Panaji, May 17 (PTI) The Zoological Survey of India
has posted an updated checklist of Indian amphibians on its
website, listing 20 species as critically endangered and 35
as 'endangered', an official said on Sunday.
The 20 'critically endangered' amphibians include some
species of frogs found in the Western Ghats of Kerala,
Maharashtra and Karnataka and in some hills of the north east,
The number of amphibian species recorded in the
comprehensive checklist, uploaded on the Zoological Survey of
India's (ZSI) website on Friday, has gone up from 284 in 2009
to 447 now, Goa-based environmentalist Nirmal U Kulkarni, who
was part of the checklist updation exercise, said.
"Among the amphibians listed, 20 species are
'critically endangered' and 35 species as 'endangered', he
These includeRaorchestes resplendens, a shrubfrog
found in the high altitude region around the south Indian peak
of Anamudi in Kerala, Raorchestes kaikatti, also known as the
Kaikattibushfrogfound only in the Nelliyampathy hills in the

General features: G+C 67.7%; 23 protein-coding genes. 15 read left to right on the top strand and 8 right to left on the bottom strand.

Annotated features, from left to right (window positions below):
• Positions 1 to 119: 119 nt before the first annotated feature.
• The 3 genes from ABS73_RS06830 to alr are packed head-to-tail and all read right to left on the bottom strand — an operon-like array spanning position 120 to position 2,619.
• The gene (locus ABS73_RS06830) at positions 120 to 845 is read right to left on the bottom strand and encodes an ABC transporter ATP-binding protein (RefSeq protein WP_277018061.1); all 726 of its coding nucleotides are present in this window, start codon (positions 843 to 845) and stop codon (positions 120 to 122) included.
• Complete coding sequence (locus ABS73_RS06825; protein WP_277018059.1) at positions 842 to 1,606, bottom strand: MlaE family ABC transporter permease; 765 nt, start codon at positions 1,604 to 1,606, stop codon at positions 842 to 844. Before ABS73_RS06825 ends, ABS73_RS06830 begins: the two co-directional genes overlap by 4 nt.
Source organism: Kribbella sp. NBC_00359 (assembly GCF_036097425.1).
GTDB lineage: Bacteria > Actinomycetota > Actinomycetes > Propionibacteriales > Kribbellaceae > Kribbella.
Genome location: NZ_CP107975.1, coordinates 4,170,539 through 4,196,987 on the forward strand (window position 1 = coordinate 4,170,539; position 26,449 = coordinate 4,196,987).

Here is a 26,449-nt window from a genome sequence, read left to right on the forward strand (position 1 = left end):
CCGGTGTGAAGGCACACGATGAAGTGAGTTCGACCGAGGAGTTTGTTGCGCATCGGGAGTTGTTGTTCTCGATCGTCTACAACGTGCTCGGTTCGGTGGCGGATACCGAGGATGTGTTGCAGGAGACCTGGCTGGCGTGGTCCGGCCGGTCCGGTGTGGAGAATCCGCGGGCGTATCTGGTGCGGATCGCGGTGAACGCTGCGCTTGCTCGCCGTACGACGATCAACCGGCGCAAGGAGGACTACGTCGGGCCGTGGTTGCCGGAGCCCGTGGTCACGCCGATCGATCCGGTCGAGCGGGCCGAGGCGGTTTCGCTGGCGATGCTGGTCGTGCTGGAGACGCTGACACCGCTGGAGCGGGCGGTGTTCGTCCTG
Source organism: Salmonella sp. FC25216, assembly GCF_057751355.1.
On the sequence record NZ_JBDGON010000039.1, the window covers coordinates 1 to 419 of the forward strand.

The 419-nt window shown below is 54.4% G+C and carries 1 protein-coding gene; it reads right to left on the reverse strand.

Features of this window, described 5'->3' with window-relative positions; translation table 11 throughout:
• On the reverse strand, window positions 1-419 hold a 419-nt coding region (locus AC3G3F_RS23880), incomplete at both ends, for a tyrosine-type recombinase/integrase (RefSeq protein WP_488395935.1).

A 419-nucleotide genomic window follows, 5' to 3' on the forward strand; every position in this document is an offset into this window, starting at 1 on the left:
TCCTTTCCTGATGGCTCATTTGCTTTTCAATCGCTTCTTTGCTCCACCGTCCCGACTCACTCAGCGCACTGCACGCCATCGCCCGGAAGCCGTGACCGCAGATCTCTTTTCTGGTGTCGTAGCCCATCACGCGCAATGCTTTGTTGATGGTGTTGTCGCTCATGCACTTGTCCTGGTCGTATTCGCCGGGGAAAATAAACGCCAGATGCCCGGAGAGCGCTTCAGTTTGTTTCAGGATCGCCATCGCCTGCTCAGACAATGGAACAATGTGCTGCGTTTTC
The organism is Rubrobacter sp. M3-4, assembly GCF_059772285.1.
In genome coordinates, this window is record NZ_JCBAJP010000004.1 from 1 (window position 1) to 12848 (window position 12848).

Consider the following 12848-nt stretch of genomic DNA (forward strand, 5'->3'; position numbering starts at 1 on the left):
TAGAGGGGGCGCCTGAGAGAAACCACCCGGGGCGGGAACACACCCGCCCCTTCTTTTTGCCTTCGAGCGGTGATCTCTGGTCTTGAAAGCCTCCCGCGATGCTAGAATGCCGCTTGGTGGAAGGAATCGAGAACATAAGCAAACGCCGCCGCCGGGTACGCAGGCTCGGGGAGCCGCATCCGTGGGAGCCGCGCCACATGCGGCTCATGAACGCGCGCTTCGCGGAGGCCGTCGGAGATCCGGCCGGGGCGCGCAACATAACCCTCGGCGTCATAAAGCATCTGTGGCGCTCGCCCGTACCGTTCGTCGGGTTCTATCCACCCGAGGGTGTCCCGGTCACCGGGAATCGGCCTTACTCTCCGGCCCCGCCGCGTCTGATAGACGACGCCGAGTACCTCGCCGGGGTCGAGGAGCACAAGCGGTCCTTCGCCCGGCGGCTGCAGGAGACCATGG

Western Ghats of Kerala and Raorchestes shillongensis species
found in Shillong.
Besides, Pseudophilautus amboli, a rare shrub frog
species endemic to the Western Ghats atAmboliin Maharashtra
and Jog Falls and Kudremukh in Karnataka, has also been termed
as critically endangered, Kulkarni said.
The updated comprehensive checklist will help
herpetology students, researchers, conservation scientists and
policy makers to understand the diversity of Indian amphibians
and their up-to-date nomenclature, he said.
The new updated checklist has also highlighted 19 per
cent of amphibians as 'data deficient' species and about 39
per cent as 'not assessed', as per red list conservation
status of the International Union for Conservation of Nature
(IUCN), he said.
A data deficient species is one which has been
categorised by the IUCN as offering insufficient information
for a proper assessment of conservation status to be made.
"It is high time to assess the IUCN conservation
status for the Indian 'data deficient' 19 per cent, which are
86 species, and 'not assessed 39 per cent, which are 175
species, of amphibians based on species specific field
explorations, Kulkarni said.
Since 2009, ZSI scientists in collaboration with other
Indian institutes have been updating the Indian amphibian
checklist periodically as per the International Union for
Conservation of Nature (IUCN), he added.
The checklist has been compiled by research scientists
K P Dinesh from ZSI's western regional centre at Pune, C
Radhakrishnan from Calicut, B H Channakeshavamurthy from ZSI,
Calicut, P Deepak from Mount Carmel College, Bengaluru,and
Nirmal Kulkarni from the Mhadei Research Centre in Goa. PTI